58.6

4.4

LabCorp (LH)

$90.99

$85.97

6%

$8,726

8.2

1.6

Myriad Genetics (MYGN)

$27.53

$20.94

31%

$2,249

9.5

3.6

NeoGenomics (NGNM)

$2.62

$1.40

87%

$118

26.0

2.1

Psychemedics (PMD)

$11.10

$9.10

22%

$59

8.9

2.3

Quest Diagnostics (DGX)

$61.54

$58.06

6%

$9,770

8.6

1.3

A$13.24

A$11.28

17.3%

A$5,237

10.1

1.5

$11.28

19.3%

$2818

17.35

2.02

Company (ticker)

Sonic (SHL:AU) Unweighted Averages

$27.12

*Medtox was acquired by LabCorp on July 31 for $27 per share. Sonic: 1.03 A$ per US $ for un-weighted average

Source: Bloomberg

II. Key Emerging Trends continued •  8x – 12x EBITDA is the historical rule of thumb for public laboratory valuations •  The industry is trading tightly in the lower half of the historical range and is bookended by LabCorp at 8.2x and Sonic at 10.1x §  Excludes Genomic Health & NeoGenomics, who are enjoying multiples that reflect expectations of

rapid earnings growth and cash generation

•  One implication of the valuation multiple is that the market believes the prospects for the industry remain generally consistent with the past •  Currently, it is fair to argue that so far the market is pricing laboratories similar to the past even with the well known industry and economic challenges ahead of us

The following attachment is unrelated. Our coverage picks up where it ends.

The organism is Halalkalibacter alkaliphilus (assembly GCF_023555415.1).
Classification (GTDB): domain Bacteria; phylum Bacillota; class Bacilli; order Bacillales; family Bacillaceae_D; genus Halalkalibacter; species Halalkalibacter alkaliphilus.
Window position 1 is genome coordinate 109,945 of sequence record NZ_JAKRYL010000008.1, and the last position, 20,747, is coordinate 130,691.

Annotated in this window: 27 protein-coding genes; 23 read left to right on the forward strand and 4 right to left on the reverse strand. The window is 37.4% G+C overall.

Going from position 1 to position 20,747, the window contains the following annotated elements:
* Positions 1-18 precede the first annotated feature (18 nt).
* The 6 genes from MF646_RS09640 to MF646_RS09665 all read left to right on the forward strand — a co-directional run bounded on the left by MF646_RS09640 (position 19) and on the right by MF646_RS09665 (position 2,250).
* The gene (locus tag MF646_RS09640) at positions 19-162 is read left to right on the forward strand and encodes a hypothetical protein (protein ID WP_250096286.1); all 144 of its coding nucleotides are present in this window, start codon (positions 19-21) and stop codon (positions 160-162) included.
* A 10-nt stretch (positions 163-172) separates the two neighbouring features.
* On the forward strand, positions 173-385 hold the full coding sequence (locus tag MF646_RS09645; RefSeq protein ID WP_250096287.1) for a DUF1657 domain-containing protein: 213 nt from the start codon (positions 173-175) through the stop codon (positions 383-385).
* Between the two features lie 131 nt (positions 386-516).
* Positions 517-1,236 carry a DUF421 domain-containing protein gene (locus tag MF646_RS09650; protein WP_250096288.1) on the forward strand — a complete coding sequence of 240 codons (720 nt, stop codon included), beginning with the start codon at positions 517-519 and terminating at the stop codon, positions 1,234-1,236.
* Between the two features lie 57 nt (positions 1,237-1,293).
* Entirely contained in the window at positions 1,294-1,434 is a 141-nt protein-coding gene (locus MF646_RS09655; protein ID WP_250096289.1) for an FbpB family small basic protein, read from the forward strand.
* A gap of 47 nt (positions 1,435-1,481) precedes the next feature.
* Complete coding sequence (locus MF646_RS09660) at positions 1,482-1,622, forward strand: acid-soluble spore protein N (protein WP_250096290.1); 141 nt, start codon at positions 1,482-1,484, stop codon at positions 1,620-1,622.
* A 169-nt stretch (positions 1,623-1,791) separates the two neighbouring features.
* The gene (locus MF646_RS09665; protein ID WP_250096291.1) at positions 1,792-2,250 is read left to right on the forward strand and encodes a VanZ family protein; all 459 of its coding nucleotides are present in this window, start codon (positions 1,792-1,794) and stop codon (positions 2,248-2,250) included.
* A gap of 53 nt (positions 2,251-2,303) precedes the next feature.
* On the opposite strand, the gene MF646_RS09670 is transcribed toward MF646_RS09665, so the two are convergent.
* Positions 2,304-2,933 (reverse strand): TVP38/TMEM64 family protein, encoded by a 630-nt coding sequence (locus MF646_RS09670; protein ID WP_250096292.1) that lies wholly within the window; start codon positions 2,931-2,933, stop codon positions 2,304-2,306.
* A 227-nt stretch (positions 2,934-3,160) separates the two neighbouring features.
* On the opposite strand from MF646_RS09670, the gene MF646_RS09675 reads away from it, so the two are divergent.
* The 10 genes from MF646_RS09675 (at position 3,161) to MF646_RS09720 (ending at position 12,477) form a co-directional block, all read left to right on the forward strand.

II. Key Emerging Trends continued •  Growth continues as laboratory industry revenues are expected to exceed $100 billion before the end of the decade •  What is the best way to participate in this vital sector that has the ability to control/reduce costs, utilized new tests and techniques to generate new revenues and has developed some leaders/managers schooled in these areas? •  The structure of the industry and diversity of the players provide unique investment opportunities in publicly traded laboratories that we will explore among: §  Large and Mid-Sized National Laboratories §  Specialized Laboratories §  Suppliers